My 2019 Festival Diary Vol 2

Following Vol 1 of this year’s festival diary, I can hardly believe that all the fun and frolics are so quickly over for another year. A few days on from the final day last Monday, life is returning to ‘normal’ (if there ever is such a thing!).  So as the sun sets on the summer, it’s nice to reflect back on some mid-end August highlights.

We had mixed weather this year – sometimes ridiculously hot; sometimes torrential rain. But overall it was extremely pleasant to be in and around the city….

…even at nighttime:

 

Continue reading “My 2019 Festival Diary Vol 2”

My 2019 Festival Diary Vol 1

Edinburgh styles itself ‘the festival city’. We have all kinds of festivals, about all kinds of subjects, all year round. But it is in the summer where the party really gets started.  Over the course of a few weeks, we have the Edinburgh International Festival, the Edinburgh Festival Fringe, the Edinburgh Art Festival and the Edinburgh International Book Festival.  It is an incredible period of vibrant creativity, excellence and fun.

My Mum and I kicked things off this year with art-immersion over a couple of days.  We saw the City Art Centre’s stunning exhibition of Victoria Crowe’s work.  I wrote about my love of this artist here and here. It was wonderful to see some familiar paintings again, and plenty of new-to-me ones too.  Here is a screen-shot montage of some of the photos I took as we went around.  I love this collage display of colour and texture, which is the epitome of Crowe’s style:

 

Continue reading “My 2019 Festival Diary Vol 1”

Autumn Reflections on Summer High Jinks: Part Two

In my last post, I wrote about the fun and frolics of this year’s summer, with a promise of further reflections about my souvenir stack of books.

Yum!

As I mentioned previously, I try not to bring physical books into our apartment these days. We have just about enough space for the books currently in our library, and not too much more. I mostly try to read e-books for convenience these days. But it is hard to resist such delicious treats sometimes.

All of the books in the stack are for reading. Some are also for looking at. They all, just by chance, have marvellously tactile qualities, enhancing the physical experience of reading all the more.

I bought Felix CulpaDrawing Water and Dull Margaret after attending author events at the Edinburgh International Book Festival. Jeremy Gavron’s novel is about the search for a troubled boy recently released from prison. The text has been woven like a rich tapestry with lines from 100 other books. As a result, it reads like a beautiful prose poem, full of wonder and depth. Gavron gave a fascinating and very personal talk about how he came to publish such a work, including several readings. I urged him to create an audio version when he signed my copy – fingers crossed.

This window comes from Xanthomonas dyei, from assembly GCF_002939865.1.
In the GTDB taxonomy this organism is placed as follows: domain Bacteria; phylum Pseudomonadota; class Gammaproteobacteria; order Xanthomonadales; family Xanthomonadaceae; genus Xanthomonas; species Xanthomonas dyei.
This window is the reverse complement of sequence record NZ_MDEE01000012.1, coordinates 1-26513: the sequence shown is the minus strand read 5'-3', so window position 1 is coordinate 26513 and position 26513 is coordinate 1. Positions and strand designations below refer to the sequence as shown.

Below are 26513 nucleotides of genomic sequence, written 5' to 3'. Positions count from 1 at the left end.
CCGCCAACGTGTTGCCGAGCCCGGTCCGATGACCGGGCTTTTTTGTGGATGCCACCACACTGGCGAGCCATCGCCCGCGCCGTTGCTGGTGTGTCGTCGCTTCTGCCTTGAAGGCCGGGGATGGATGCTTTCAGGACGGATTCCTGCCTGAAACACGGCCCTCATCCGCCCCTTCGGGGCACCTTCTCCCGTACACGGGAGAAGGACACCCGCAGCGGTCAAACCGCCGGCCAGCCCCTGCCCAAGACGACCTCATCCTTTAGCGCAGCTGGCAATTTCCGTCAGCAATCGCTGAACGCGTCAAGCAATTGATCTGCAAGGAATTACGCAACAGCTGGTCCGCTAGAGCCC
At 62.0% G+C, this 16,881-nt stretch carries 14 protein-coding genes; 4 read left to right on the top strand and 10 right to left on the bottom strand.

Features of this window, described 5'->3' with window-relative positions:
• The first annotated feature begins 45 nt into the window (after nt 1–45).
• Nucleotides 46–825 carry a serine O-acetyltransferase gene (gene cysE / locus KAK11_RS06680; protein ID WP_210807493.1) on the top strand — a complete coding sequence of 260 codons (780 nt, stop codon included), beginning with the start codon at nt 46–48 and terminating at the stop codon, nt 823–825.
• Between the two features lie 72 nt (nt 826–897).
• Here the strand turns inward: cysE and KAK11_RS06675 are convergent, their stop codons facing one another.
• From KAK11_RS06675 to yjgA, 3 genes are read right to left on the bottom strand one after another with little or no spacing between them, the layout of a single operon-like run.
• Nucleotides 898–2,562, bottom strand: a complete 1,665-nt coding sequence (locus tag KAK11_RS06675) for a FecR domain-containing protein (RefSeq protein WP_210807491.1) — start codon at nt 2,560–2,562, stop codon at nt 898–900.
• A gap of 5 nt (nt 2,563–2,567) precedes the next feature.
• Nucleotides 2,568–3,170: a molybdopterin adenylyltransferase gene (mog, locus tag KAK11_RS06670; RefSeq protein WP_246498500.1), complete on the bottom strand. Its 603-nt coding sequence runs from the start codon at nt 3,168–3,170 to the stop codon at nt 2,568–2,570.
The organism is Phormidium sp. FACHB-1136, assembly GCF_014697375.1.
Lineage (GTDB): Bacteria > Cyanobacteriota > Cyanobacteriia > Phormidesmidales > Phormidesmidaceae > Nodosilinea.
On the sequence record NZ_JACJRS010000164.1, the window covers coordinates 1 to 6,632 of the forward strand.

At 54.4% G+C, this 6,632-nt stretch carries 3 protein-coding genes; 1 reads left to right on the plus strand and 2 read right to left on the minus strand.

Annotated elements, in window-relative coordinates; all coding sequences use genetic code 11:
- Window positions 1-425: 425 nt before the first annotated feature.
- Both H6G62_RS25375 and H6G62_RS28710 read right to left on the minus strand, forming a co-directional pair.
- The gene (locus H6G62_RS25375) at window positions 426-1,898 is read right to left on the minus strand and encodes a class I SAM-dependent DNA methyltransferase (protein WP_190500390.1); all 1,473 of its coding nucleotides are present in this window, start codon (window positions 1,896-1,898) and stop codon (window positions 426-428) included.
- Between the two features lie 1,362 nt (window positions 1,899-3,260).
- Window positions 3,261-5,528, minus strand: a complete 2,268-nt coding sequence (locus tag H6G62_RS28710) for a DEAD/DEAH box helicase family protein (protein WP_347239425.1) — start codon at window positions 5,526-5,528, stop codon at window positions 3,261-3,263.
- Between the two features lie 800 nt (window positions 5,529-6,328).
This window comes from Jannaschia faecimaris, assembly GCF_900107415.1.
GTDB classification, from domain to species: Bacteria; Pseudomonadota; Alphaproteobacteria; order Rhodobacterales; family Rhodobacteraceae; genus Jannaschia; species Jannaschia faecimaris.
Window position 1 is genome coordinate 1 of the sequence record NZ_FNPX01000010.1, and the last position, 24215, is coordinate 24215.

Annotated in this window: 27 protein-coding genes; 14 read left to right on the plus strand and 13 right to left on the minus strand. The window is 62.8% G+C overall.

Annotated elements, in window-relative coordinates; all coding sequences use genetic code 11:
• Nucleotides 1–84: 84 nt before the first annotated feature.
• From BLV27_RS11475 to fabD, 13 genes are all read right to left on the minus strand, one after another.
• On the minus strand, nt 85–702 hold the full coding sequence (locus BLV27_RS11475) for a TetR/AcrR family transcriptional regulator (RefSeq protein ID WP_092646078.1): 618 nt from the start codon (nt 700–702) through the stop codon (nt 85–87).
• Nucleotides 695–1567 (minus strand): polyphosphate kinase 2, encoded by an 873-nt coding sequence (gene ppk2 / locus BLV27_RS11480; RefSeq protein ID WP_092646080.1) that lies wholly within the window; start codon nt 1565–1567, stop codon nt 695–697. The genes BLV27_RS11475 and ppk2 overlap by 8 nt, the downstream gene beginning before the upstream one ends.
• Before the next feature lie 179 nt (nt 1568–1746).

Tania Kovats hosted a thought-provoking event in which she talked to Maria Popova (of BrainPickings fame) about the pioneering environmentalist, Rachel Carson and her seminal work The Sea Around Us. The discussion ranged widely, touching on issues such as climate change, women being taken seriously (or not), and the power of art and poetry to illuminate complex issues. In Drawing Water, Kovats has curated a wonderful collection of art and writings from all kinds of people who are searching for something via the medium of water: map-makers, whalers, engineers etc. It is the most gorgeous collection and one which I will be dipping in to forever.

Before attending the event with actor Jim Broadbent and illustrator Dix, I was not sure about their book Dull Margaret, with its rather brutal graphic depiction of the title character’s bleak existence. Having heard them talk about generously about the development process, with Jim Broadbent at his lyrical best, expanding eloquently about his love for the beleaguered Margaret, I just had to buy a copy. I am only slowly becoming more acquainted with graphic novels and it is a fascinating journey.

 

Further visual feasts were in store, with Roger Billcliffe’s talk about ‘The Art of the Four’, namely Charles Rennie Mackintosh, his wife Margaret MacDonald, her sister Frances MacDonald and James Herbert McNair. His recent book about the work of these four friends and their relationship with the rest of the art world is a sumptuous read as well as being utterly absorbing visually. I love Margaret’s work in particular and it was such a pleasure to hear more about these important artists.

And more visual stimulation arrived via Fiona Watson and Piers Dixon, who spoke entertainingly about their work on the relationship between Scottish history and the landscape around us. I am fascinated by the geology of Scotland, as well as being totally in love with this gorgeous part of the world. I am looking forward to spending many hours pouring over the amazing pictures and brilliant insights in their book.